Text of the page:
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Can A Husband Open His Wife’s Letters?
by [?]

Can a husband open his wife’s letters? That would depend, many would say, upon what kind of a husband he is. But it cannot be put aside in that flippant manner, for it is a legal right that is in question, and it has recently been decided in a Paris tribunal that the husband has the right to open the letters addressed to his wife. Of course in America an appeal would instantly be taken from this decision, and perhaps by husbands themselves; for in this world rights are becoming so impartially distributed that this privilege granted to the husband might at once be extended to the wife, and she would read all his business correspondence, and his business is sometimes various and complicated. The Paris decision must be based upon the familiar formula that man and wife are one, and that that one is the husband. If a man has the right to read all the letters written to his wife, being his property by reason of his ownership of her, why may he not have a legal right to know all that is said to her? The question is not whether a wife ought to receive letters that her husband may not read, or listen to talk that he may not hear, but whether he has a sort of lordship that gives him privileges which she does not enjoy. In our modern notion of marriage, which is getting itself expressed in statute law, marriage is supposed to rest on mutual trust and mutual rights. In theory the husband and wife are still one, and there can nothing come into the life of one that is not shared by the other; in fact, if the marriage is perfect and the trust absolute, the personality of each is respected by the other, and each is freely the judge of what shall be contributed to the common confidence; and if there are any concealments, it is well believed that they are for the mutual good. If every one were as perfect in the marriage relation as those who are reading these lines, the question of the wife’s letters would never arise. The man, trusting his wife, would not care to pry into any little secrets his wife might have, or bother himself about her correspondence; he would know, indeed, that if he had lost her real affection, a surveillance of her letters could not restore it.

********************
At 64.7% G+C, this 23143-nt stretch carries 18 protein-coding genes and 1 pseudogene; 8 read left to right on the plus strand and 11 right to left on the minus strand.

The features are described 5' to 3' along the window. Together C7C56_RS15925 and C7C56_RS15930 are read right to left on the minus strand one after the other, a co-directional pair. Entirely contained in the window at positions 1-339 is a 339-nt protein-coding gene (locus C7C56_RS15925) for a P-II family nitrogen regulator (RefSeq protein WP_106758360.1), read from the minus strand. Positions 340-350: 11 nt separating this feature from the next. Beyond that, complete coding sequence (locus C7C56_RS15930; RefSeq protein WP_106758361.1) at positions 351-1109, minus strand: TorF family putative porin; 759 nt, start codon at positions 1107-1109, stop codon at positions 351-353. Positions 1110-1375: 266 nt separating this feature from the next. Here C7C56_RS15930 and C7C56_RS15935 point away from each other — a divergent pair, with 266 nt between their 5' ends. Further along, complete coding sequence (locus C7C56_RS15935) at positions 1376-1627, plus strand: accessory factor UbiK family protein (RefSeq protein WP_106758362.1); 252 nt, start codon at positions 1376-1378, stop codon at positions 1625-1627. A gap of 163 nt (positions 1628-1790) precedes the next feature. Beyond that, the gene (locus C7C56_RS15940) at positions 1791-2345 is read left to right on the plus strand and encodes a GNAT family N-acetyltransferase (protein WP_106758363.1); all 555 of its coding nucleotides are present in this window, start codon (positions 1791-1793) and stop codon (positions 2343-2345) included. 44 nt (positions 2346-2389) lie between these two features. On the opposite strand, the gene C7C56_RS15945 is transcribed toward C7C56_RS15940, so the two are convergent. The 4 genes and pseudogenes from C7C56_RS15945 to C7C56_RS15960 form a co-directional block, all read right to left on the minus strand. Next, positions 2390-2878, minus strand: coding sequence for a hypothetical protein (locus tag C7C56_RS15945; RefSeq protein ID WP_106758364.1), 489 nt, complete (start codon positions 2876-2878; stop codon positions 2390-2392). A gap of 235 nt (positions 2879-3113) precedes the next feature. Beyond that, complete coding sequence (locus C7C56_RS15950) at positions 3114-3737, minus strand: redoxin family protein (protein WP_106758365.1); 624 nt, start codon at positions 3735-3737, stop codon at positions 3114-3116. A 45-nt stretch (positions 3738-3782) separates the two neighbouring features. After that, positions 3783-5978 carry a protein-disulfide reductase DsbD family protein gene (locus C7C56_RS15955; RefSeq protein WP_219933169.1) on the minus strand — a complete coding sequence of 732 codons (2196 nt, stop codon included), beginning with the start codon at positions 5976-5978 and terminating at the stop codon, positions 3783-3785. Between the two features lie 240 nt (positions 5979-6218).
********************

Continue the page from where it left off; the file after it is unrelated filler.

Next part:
Perhaps it is a modern notion that marriage is a union of trust and not of suspicion, of expectation of faithfulness the more there is freedom. At any rate, the tendency, notwithstanding the French decision, is away from the common-law suspicion and tyranny towards a higher trust in an enlarged freedom. And it is certain that the rights cannot all be on one side and the duties on the other. If the husband legally may compel his wife to show him her letters, the courts will before long grant the same privilege to the wife. But, without pressing this point, we hold strongly to the sacredness of correspondence. The letters one receives are in one sense not his own. They contain the confessions of another soul, the confidences of another mind, that would be rudely treated if given any sort of publicity. And while husband and wife are one to each other, they are two in the eyes of other people, and it may well happen that a friend will desire to impart something to a discreet woman which she would not intrust to the babbling husband of that woman. Every life must have its own privacy and its own place of retirement. The letter is of all things the most personal and intimate thing. Its bloom is gone when another eye sees it before the one for which it was intended. Its aroma all escapes when it is first opened by another person. One might as well wear second-hand clothing as get a second-hand letter. Here, then, is a sacred right that ought to be respected, and can be respected without any injury to domestic life. The habit in some families for the members of it to show each other’s letters is a most disenchanting one. It is just in the family, between persons most intimate, that these delicacies of consideration for the privacy of each ought to be most respected. No one can estimate probably how much of the refinement, of the delicacy of feeling, has been lost to the world by the introduction of the postal-card. Anything written on a postal-card has no personality; it is banal, and has as little power of charming any one who receives it as an advertisement in the newspaper. It is not simply the cheapness of the communication that is vulgar, but the publicity of it. One may have perhaps only a cent’s worth of affection to send, but it seems worth much more when enclosed in an envelope. We have no doubt, then, that on general principles the French decision is a mistake, and that it tends rather to vulgarize than to retain the purity and delicacy of the marriage relation. And the judges, so long even as men only occupy the bench, will no doubt reverse it when the logical march of events forces upon them the question whether the wife may open her husband’s letters.